At that point, the abstract time of clock had become natural. And this was only possible because the device became cheaper, more popular and above all, smaller and smaller. As a portable instrument, it paved its way into people’s homes, and later, in men’s pockets; disappearing from sight to become omnipresent.
A similar feat happened to the photographic camera, invented in the final decades of the First Industrial Revolution. When Louis Daguerre announced his method to the world in 1839, he characterised it in his text “The Daguerreotype” primarily by its practicality: “for the technical means are simple, and require no special knowledge to be used. Only care and a little practice is needed to succeed perfectly”(3).
As it is known, the attributed paternity of photography to Daguerre is rather political – a government representative convinced the French State to acquire thispatent specifically —, but also speaks volumes about the nature of the invention: deep down, creating a product was more important that producing images.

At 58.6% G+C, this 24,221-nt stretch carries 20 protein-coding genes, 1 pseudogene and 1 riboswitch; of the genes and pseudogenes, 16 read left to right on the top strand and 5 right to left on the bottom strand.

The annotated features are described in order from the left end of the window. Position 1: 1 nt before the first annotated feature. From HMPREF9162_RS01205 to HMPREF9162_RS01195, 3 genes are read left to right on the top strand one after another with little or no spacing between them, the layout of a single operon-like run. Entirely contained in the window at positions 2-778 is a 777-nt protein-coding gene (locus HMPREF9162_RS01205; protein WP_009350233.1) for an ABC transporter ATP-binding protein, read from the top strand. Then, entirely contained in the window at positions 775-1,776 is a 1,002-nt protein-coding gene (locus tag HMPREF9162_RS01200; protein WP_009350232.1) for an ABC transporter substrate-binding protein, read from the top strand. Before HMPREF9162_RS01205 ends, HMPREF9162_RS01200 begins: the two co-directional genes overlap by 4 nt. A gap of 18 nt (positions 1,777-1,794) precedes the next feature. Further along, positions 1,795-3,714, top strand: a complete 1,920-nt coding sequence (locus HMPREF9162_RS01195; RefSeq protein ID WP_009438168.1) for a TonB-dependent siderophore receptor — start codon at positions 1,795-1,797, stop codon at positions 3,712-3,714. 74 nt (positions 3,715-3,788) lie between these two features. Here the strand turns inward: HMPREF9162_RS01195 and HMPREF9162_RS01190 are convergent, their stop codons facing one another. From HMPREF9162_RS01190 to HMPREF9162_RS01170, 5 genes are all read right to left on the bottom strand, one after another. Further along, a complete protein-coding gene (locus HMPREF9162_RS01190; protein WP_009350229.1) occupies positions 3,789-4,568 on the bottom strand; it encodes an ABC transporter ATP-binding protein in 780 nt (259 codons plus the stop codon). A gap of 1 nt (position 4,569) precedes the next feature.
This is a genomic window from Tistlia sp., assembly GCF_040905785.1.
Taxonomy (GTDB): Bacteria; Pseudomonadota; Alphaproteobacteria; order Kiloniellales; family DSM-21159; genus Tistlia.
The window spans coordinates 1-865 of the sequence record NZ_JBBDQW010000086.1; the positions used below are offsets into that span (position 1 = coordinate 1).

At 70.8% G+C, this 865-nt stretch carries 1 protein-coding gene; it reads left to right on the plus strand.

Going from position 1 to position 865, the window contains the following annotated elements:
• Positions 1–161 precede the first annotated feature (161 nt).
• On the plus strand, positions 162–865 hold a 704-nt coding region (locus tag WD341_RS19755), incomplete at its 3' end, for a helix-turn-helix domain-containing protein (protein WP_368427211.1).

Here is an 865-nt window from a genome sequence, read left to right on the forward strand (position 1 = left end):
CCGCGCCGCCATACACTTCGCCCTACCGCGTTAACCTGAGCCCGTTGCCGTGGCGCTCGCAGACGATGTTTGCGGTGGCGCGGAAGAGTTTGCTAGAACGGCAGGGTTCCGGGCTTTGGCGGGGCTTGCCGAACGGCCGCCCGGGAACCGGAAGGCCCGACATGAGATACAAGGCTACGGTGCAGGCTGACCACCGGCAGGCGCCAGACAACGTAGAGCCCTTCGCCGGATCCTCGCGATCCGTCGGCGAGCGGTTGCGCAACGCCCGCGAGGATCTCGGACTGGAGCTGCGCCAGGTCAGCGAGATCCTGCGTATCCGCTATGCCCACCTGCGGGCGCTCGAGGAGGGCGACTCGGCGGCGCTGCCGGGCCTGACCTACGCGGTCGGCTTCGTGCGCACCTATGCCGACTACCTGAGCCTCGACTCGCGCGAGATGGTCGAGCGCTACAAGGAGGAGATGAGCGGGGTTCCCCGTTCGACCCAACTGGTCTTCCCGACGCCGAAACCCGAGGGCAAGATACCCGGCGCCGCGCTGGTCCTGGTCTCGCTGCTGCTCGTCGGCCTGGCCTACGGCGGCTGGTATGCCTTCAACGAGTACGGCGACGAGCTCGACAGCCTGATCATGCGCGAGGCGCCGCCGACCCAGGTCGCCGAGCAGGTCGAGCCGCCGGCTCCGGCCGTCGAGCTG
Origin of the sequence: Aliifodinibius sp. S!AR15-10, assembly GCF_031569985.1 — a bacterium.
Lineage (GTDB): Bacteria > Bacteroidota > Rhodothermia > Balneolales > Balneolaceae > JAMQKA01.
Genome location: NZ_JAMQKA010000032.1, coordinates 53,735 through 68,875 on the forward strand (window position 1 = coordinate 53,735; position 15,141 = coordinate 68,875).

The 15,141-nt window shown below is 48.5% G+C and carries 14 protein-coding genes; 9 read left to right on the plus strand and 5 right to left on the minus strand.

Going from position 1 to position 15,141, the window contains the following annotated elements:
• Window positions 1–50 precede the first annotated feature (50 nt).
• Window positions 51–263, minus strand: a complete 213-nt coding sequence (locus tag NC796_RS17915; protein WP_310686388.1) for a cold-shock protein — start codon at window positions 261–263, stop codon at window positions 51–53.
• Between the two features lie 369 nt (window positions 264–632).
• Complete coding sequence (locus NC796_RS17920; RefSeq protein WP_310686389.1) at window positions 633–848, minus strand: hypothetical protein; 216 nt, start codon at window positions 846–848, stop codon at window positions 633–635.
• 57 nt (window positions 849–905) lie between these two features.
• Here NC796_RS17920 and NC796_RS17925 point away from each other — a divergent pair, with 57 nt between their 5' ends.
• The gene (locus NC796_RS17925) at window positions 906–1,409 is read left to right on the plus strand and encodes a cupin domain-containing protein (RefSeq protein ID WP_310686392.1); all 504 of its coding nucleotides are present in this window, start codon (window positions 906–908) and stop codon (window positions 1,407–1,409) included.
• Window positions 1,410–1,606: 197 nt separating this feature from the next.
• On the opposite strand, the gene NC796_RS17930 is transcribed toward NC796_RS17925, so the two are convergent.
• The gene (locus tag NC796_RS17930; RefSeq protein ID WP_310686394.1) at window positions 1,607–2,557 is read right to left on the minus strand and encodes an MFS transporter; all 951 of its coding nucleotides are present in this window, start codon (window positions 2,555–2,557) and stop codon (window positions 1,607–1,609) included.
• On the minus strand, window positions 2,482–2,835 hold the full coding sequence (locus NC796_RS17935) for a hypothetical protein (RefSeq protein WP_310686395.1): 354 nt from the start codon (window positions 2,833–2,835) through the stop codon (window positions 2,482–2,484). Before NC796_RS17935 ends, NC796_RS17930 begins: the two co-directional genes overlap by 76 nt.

For inventors such as Daguerre, finding a way to capture Nature’s transient images in the interior of a dark camera did not suffice. It was necessary to ensure that the procedure would be stable, relatively simple and economically viable. And, in the end, his method was indeed objectively simpler than that of his former trading partner, Joseph Nicéphore Niépce, who had obtained the first photograph more than a decade earlier.
This entrepreneurial spirit gained its utmost expression with George Eastman, founder of Kodak, whose most famous slogan was “you push the button, we do the rest”. Unlike the other available devices in 1888, which were expensive, hefty and difficult to handle; his proposal consisted of a closed box, easy to transport and to use, complete with a one-hundred sheets film roll and a fixed focus sensor which could not be adjusted.
His product was not made for those with the means to purchase an extravagant piece of equipment, or the free time necessary to “artistic” experimentations, but to each and every man. Behind this initiative for the democratisation of images, was also a commercial strategy which would become a case study: essentially, Eastman understood that it was worthwhile to provide simples (and cheaper) devices to, in turn, profit from spare parts and additional services.